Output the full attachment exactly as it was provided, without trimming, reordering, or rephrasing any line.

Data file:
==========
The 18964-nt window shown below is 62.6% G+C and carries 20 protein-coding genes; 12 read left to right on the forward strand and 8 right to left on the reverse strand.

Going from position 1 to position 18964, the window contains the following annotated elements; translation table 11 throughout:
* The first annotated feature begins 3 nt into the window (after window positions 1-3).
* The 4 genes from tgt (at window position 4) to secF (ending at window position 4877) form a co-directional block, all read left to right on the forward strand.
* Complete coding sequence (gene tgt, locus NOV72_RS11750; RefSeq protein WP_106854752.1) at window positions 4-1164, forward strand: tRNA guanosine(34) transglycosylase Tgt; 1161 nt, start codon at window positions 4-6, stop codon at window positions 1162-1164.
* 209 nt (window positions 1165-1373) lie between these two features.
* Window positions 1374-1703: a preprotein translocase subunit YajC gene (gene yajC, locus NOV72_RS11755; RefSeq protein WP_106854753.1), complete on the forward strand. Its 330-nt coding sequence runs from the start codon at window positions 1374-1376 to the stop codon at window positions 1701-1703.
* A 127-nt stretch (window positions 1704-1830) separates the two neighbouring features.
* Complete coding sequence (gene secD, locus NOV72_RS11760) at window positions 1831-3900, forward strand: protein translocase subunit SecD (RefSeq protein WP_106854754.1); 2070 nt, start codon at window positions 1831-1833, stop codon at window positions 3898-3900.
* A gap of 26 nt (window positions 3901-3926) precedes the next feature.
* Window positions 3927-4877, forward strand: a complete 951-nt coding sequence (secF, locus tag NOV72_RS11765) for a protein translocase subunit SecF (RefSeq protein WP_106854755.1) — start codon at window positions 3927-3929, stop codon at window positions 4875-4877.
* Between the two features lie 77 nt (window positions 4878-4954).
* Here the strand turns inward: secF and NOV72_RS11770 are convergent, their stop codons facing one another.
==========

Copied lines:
The 18964-nt window shown below is 62.6% G+C and carries 20 protein-coding genes; 12 read left to right on the forward strand and 8 right to left on the reverse strand.

Going from position 1 to position 18964, the window contains the following annotated elements; translation table 11 throughout:
* The first annotated feature begins 3 nt into the window (after window positions 1-3).
* The 4 genes from tgt (at window position 4) to secF (ending at window position 4877) form a co-directional block, all read left to right on the forward strand.
* Complete coding sequence (gene tgt, locus NOV72_RS11750; RefSeq protein WP_106854752.1) at window positions 4-1164, forward strand: tRNA guanosine(34) transglycosylase Tgt; 1161 nt, start codon at window positions 4-6, stop codon at window positions 1162-1164.
* 209 nt (window positions 1165-1373) lie between these two features.
* Window positions 1374-1703: a preprotein translocase subunit YajC gene (gene yajC, locus NOV72_RS11755; RefSeq protein WP_106854753.1), complete on the forward strand. Its 330-nt coding sequence runs from the start codon at window positions 1374-1376 to the stop codon at window positions 1701-1703.
* A 127-nt stretch (window positions 1704-1830) separates the two neighbouring features.
* Complete coding sequence (gene secD, locus NOV72_RS11760) at window positions 1831-3900, forward strand: protein translocase subunit SecD (RefSeq protein WP_106854754.1); 2070 nt, start codon at window positions 1831-1833, stop codon at window positions 3898-3900.
* A gap of 26 nt (window positions 3901-3926) precedes the next feature.
* Window positions 3927-4877, forward strand: a complete 951-nt coding sequence (secF, locus tag NOV72_RS11765) for a protein translocase subunit SecF (RefSeq protein WP_106854755.1) — start codon at window positions 3927-3929, stop codon at window positions 4875-4877.
* Between the two features lie 77 nt (window positions 4878-4954).
* Here the strand turns inward: secF and NOV72_RS11770 are convergent, their stop codons facing one another.